Wednesday, November 13, 2019

Guest Post:12 Tips to Empower Your Staff

Creating a positive environment and empowering your staff is not as easy as you may think. Sometimes it is difficult to know what it takes to inspire trust and encourage productivity. Empowering your employees can difficult to put into practice at first, but it is crucial to the success of your business.
It involves letting your employees in on your company’s vision, clearly defining your expectations, taking time to give feedback and much more. Here are 12 tips to help you empower your staff. 
1. Develop a sense of trust
Your employees will only feel empowered if they know you trust them. Trust them that they are capable enough to do their work without you looking over their shoulders and that they will only call on you as a last resort.
When you micro-manage employees, they can feel stifled and are less likely to produce good work. Employees want a sense of autonomy and a feeling that they are in control of their own lives.
2. Give employees information and resources
If you provide your employees with the information they need to get the job done, you are setting them up for success. Seminars, how-to-guides and thorough instructions eliminate any confusion and employees will feel accomplished when they can complete the work on their own.
Sharing information ensures that everyone on a team understands essential tasks and critical issues. 
3. Communicate a clear vision
study by George Mason University showed that a feeling of being “in on things” is at the top of the list for many employees. People who don’t have a clear vision aren’t motivated to perform. Get everyone in your company on the same page and spell out roles clearly so that everyone knows their responsibilities.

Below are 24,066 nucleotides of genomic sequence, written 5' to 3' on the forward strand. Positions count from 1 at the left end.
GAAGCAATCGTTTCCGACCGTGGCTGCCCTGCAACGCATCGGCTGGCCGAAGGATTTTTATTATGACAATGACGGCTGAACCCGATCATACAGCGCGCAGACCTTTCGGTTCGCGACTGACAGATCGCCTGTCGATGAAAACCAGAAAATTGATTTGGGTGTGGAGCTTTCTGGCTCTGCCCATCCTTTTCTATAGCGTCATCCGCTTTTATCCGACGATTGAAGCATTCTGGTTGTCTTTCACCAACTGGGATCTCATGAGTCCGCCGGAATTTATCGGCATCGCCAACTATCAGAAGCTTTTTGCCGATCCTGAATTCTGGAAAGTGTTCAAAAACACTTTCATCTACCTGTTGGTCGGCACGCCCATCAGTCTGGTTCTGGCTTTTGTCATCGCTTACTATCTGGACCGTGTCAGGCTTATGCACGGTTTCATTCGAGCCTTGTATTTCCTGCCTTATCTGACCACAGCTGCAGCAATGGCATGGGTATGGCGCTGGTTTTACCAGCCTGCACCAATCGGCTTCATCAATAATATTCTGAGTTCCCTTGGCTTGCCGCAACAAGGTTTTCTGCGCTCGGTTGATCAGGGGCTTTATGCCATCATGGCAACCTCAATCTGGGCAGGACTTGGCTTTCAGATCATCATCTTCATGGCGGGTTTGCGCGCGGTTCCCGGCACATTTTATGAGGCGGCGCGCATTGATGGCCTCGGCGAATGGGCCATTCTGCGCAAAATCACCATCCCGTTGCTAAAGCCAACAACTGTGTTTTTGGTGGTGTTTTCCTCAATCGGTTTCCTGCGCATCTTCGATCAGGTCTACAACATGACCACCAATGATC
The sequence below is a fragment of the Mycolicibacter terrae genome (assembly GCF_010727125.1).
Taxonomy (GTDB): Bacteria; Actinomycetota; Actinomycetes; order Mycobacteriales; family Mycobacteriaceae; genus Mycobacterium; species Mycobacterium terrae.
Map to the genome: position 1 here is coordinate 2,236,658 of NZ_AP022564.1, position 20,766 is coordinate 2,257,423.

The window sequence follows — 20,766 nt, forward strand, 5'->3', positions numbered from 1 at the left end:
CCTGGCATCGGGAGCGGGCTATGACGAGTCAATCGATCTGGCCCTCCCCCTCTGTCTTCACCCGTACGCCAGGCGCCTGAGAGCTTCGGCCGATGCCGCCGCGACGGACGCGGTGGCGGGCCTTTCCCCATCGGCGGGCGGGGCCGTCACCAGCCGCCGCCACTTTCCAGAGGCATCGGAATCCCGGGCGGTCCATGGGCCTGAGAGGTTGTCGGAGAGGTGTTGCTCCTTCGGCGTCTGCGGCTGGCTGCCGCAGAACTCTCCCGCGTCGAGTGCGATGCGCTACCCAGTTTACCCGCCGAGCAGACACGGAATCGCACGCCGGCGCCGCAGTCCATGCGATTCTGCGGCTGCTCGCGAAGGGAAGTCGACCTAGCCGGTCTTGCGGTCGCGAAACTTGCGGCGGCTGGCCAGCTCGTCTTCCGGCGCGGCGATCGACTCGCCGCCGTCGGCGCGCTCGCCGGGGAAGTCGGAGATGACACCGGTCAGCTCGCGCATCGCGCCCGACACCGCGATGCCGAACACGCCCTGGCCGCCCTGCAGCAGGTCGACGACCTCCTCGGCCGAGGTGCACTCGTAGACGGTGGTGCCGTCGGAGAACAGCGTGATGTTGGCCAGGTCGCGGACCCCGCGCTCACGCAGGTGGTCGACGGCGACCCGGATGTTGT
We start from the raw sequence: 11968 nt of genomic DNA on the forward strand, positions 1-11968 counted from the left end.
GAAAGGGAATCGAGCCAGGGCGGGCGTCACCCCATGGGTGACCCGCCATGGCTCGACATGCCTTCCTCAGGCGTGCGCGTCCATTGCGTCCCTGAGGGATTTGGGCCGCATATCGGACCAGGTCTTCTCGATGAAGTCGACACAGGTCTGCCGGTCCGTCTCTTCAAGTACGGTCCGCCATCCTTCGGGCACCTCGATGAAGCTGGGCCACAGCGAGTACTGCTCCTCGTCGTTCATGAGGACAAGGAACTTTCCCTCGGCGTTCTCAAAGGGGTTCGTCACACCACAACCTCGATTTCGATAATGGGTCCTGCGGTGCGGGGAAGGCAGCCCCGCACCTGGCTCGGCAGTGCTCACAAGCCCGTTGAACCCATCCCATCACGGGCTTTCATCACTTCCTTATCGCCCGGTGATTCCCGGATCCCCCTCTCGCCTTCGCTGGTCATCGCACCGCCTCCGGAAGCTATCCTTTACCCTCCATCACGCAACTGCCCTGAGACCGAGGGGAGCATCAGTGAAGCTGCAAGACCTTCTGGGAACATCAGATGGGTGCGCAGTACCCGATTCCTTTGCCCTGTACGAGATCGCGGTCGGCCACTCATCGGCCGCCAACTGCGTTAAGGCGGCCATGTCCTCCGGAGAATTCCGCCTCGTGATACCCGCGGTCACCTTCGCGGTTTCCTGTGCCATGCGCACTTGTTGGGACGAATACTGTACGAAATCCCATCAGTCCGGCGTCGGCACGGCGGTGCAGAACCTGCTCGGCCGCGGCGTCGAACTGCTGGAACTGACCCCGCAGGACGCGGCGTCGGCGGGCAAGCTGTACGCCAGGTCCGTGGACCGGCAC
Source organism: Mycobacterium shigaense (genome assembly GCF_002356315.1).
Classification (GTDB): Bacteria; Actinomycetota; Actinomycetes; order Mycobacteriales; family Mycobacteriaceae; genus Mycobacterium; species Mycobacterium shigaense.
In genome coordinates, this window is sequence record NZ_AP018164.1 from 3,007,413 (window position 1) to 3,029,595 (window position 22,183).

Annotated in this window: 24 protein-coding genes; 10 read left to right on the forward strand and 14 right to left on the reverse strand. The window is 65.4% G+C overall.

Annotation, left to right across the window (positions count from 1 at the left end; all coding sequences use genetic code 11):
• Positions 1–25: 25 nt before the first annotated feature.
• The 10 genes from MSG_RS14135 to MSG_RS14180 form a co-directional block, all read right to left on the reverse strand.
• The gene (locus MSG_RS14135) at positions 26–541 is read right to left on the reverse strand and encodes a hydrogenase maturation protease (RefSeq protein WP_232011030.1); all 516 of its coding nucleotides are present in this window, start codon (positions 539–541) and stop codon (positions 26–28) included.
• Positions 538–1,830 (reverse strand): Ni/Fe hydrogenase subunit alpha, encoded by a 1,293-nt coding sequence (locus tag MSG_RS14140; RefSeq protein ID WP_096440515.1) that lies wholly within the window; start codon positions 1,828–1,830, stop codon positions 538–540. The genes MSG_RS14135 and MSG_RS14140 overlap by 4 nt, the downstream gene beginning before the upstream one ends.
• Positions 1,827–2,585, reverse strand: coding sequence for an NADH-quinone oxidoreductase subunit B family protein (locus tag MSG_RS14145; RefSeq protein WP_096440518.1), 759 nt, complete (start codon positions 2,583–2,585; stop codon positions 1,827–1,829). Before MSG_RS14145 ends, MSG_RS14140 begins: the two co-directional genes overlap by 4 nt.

When they don’t have clearly defined roles, they have no way of measuring their progress. Your employees need clear communication on a regular basis to keep their vision and know why their roles matter. 
4. Take time to give constructive feedback
Employees thrive on constructive feedback. They will only know how to improve if you point out where they can do better. A simple ‘good work!’ can make someone feel good in the moment, but well thought out ways in which they can improve gives employees more to think about.
The way in which you give feedback is critical – you need to inspire them instead of making them feel incompetent. 
5. Be open to employee feedback
Your employees don’t want to be thought of as a number and they want to know that you’re interested in what they have to say. Employees should feel they have a valuable contribution to make to the business.
It could be related to sharing ideas, suggestions, or reviews, to help out another colleague battling to cope with studies and work. Active listening also helps to eliminate misunderstandings and gives employees the opportunity to share concerns. 
6. Allow for failure
Having a voice in the decision-making process when it comes to their areas of expertise is one of the best ways to empower employees. They may make the wrong decisions but you need to encourage them not to fear making mistakes.
If they are allowed to make mistakes and given guidance on why they happened and how to prevent making them again, it is critical to their growth.